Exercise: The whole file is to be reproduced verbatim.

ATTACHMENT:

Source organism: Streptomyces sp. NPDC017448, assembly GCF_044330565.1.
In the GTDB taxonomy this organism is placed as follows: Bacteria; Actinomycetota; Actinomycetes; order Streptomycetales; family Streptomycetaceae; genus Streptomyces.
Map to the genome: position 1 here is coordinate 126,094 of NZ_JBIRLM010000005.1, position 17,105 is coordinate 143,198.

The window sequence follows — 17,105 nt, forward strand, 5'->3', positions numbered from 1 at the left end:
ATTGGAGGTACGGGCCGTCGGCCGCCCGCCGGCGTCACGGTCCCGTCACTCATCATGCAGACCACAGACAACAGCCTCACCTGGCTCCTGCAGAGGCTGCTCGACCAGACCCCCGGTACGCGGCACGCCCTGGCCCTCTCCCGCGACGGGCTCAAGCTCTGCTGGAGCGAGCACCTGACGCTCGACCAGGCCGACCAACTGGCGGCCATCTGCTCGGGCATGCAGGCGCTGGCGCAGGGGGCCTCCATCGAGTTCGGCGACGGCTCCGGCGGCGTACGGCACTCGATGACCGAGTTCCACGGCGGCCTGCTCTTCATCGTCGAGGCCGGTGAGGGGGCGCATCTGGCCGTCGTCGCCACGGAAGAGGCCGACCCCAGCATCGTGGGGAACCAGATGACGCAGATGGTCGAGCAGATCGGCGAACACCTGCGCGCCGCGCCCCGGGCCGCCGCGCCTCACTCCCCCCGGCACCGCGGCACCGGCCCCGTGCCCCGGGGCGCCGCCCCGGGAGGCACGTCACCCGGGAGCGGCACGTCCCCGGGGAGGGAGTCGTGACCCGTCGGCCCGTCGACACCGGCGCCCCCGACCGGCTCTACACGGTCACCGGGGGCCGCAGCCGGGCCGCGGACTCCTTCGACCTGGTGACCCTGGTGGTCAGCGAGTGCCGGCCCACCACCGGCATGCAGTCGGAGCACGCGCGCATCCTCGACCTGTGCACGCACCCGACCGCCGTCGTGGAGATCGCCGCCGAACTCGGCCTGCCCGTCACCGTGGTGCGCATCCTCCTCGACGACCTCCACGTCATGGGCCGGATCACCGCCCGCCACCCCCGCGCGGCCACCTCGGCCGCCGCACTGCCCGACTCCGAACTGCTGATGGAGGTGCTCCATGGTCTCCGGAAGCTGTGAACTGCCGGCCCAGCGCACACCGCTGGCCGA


Source organism: Streptomyces sp. NPDC017448, assembly GCF_044330565.1.
In the GTDB taxonomy this organism is placed as follows: Bacteria; Actinomycetota; Actinomycetes; order Streptomycetales; family Streptomycetaceae; genus Streptomyces.
Map to the genome: position 1 here is coordinate 126,094 of NZ_JBIRLM010000005.1, position 17,105 is coordinate 143,198.

The window sequence follows — 17,105 nt, forward strand, 5'->3', positions numbered from 1 at the left end:
ATTGGAGGTACGGGCCGTCGGCCGCCCGCCGGCGTCACGGTCCCGTCACTCATCATGCAGACCACAGACAACAGCCTCACCTGGCTCCTGCAGAGGCTGCTCGACCAGACCCCCGGTACGCGGCACGCCCTGGCCCTCTCCCGCGACGGGCTCAAGCTCTGCTGGAGCGAGCACCTGACGCTCGACCAGGCCGACCAACTGGCGGCCATCTGCTCGGGCATGCAGGCGCTGGCGCAGGGGGCCTCCATCGAGTTCGGCGACGGCTCCGGCGGCGTACGGCACTCGATGACCGAGTTCCACGGCGGCCTGCTCTTCATCGTCGAGGCCGGTGAGGGGGCGCATCTGGCCGTCGTCGCCACGGAAGAGGCCGACCCCAGCATCGTGGGGAACCAGATGACGCAGATGGTCGAGCAGATCGGCGAACACCTGCGCGCCGCGCCCCGGGCCGCCGCGCCTCACTCCCCCCGGCACCGCGGCACCGGCCCCGTGCCCCGGGGCGCCGCCCCGGGAGGCACGTCACCCGGGAGCGGCACGTCCCCGGGGAGGGAGTCGTGACCCGTCGGCCCGTCGACACCGGCGCCCCCGACCGGCTCTACACGGTCACCGGGGGCCGCAGCCGGGCCGCGGACTCCTTCGACCTGGTGACCCTGGTGGTCAGCGAGTGCCGGCCCACCACCGGCATGCAGTCGGAGCACGCGCGCATCCTCGACCTGTGCACGCACCCGACCGCCGTCGTGGAGATCGCCGCCGAACTCGGCCTGCCCGTCACCGTGGTGCGCATCCTCCTCGACGACCTCCACGTCATGGGCCGGATCACCGCCCGCCACCCCCGCGCGGCCACCTCGGCCGCCGCACTGCCCGACTCCGAACTGCTGATGGAGGTGCTCCATGGTCTCCGGAAGCTGTGAACTGCCGGCCCAGCGCACACCGCTGGCCGA